As the second half of the one-two punch that started the Universal horror cycle of the 1930s (the initial blow belonging, of course, to Dracula), Frankenstein not only saved the studio from bankruptcy, it also started an astounding tradition among horror movies. Mary Shelley would be hard-pressed to recognize her famous character among the hunchbacked assistants, sputtering electrical equipment and the body stitched together from corpses. But this version, adapted from several stage plays, has become Canon, and for the next half-century not a single mad scientist with a name ending in -stein could do without the trappings of this 1931 film.
Henry Frankenstein (Colin Clive), a promising young medical student, leaves his studies to concentrate on "his work" - nothing less than creating life from inanimate matter. His fiancee (Mae Clarke), best friend (John Boles) and mentor (Edward van Sloan, Van Helsing in Dracula) track him to his crumbling remote laboratory on the storm-ridden night he imbues his creature (Boris Karloff) with life. Things go rather downhill from there.
As said before, this movie defined the look of gothic horror films for some time to come. James Whale pulls off some incredible set pieces, heavily influenced by German expressionist movies. But it is Karloff's performance, in tortuous Jack Pierce makeup that still allowed him an astounding degree of facial expression, that gives the movie its staying power. The creature, newly minted, is like a child; tormented by the hunchbacked Fritz, misjudged by a reactionary doctor, abandoned by the only parent it knows, it is small wonder the creature lashes out at the world. Its final moments, shrieking in terror as it flails about a burning windmill, do not engender a feeling of victory, but almost one of shame.
Of infinite value is the fact that this print is fully restored, with Frankenstein's controversial cry of "In the name God, I know what it is like to be God!" and the drowning of the little girl (more accident than anything else) preserved.
We'll start by saying that the picture quality of the source print for this movie was a distinct improvement over that for Dracula. But the most wondrous thing I discovered when I put this disc in my player was the audio. In a pre-movie curtain speech, Edward Van Sloan warns the audience about the terrors and controversies of the story they are about to see... and he sounds like he is in the room with you! Though the volume is low, the audio track has completely eliminated the constant hiss that is the usual bane of movies this old. Frankenstein has certainly never sounded better.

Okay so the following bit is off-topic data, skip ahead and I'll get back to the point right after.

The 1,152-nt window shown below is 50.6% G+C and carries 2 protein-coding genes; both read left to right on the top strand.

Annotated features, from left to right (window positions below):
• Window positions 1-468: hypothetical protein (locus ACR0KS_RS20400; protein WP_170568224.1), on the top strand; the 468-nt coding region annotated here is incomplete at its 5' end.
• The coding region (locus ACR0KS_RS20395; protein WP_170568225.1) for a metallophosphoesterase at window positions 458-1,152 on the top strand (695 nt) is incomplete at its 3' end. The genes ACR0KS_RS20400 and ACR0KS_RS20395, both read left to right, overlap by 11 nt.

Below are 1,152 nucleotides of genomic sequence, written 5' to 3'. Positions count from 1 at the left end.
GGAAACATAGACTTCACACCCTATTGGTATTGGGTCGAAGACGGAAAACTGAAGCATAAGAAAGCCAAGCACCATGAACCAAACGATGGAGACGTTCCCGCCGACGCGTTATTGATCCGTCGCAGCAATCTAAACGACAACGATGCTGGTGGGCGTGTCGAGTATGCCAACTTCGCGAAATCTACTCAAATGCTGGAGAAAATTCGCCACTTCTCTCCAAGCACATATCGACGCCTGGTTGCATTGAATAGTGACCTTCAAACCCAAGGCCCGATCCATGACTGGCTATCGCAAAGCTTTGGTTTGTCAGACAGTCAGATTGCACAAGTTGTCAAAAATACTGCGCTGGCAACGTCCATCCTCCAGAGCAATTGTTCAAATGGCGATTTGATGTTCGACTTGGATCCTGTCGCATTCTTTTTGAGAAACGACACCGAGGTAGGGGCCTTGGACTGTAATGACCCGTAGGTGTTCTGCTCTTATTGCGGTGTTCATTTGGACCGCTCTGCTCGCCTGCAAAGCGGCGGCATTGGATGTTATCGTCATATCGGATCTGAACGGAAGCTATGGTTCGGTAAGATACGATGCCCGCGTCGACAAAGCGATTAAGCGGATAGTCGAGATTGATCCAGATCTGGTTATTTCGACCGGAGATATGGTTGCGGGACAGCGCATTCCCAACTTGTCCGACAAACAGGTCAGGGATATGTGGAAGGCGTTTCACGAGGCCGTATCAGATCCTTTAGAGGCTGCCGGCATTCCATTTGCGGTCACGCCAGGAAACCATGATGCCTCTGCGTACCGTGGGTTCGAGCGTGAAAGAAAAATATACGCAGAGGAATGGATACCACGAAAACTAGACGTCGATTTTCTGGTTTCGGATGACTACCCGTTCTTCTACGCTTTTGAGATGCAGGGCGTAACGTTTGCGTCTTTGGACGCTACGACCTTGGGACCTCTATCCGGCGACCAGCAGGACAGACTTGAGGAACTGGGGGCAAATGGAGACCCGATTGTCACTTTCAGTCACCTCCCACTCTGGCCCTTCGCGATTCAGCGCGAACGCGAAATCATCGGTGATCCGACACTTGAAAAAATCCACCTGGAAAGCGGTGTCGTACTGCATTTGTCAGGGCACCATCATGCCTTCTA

To return to the picture, the print is surprisingly clean, though there are dust spots and occasional lines. The image, however, is wonderfully clear and strong. Take a close look at the peasant costumes during the village's celebration of Henry's wedding: did you ever know there were that many shades of gray?
The Classic Monsters Collection has set a pleasantly high standard for bonus materials, and this disc is no exception. "The Frankenstein Files" is an original documentary once more hosted by David J. Skal, which employs the scattershot method (also apparently a tradition in this series) of interviewing practically anyone about the movie - which doesn't mean it's not entertaining or informative. Those wishing a more coherent background can check out the "Production Notes" text feature, which actually manages to include facts not covered in the featurette! The audio commentary by film historian Rudy Behlmer is similarly educational, especially when he speaks of Whale's directoral flourishes.
The "Cast and Filmmakers" section is also far more complete than is usual for these sections, giving not only nice bios and filmographies for Karloff and Whale, but also the more forgotten actors, like Clarke and Boles. The "Theatrical Trailer" is from the re-release, and is in good shape. "The Frankenstein Archives" presents a parade of pristine publicity materials and photos, backed with an excerpted soundtrack from the movie.
Finally, "Boo!" is an oddity, a "Universal Brevity" that uses footage from Nosferatu and Frankenstein with a wisecracking narrator to supposedly comic effect. Though the short possesses some curiosity value, it wears out its welcome very quickly.
Overall, a fine presentation of a classic movie; Henry Frankenstein created more than this one, lonely creature - he created an entire genre, and this disc lavishes upon this movie the attention it deserves.
Dr. Freex, 10/30/00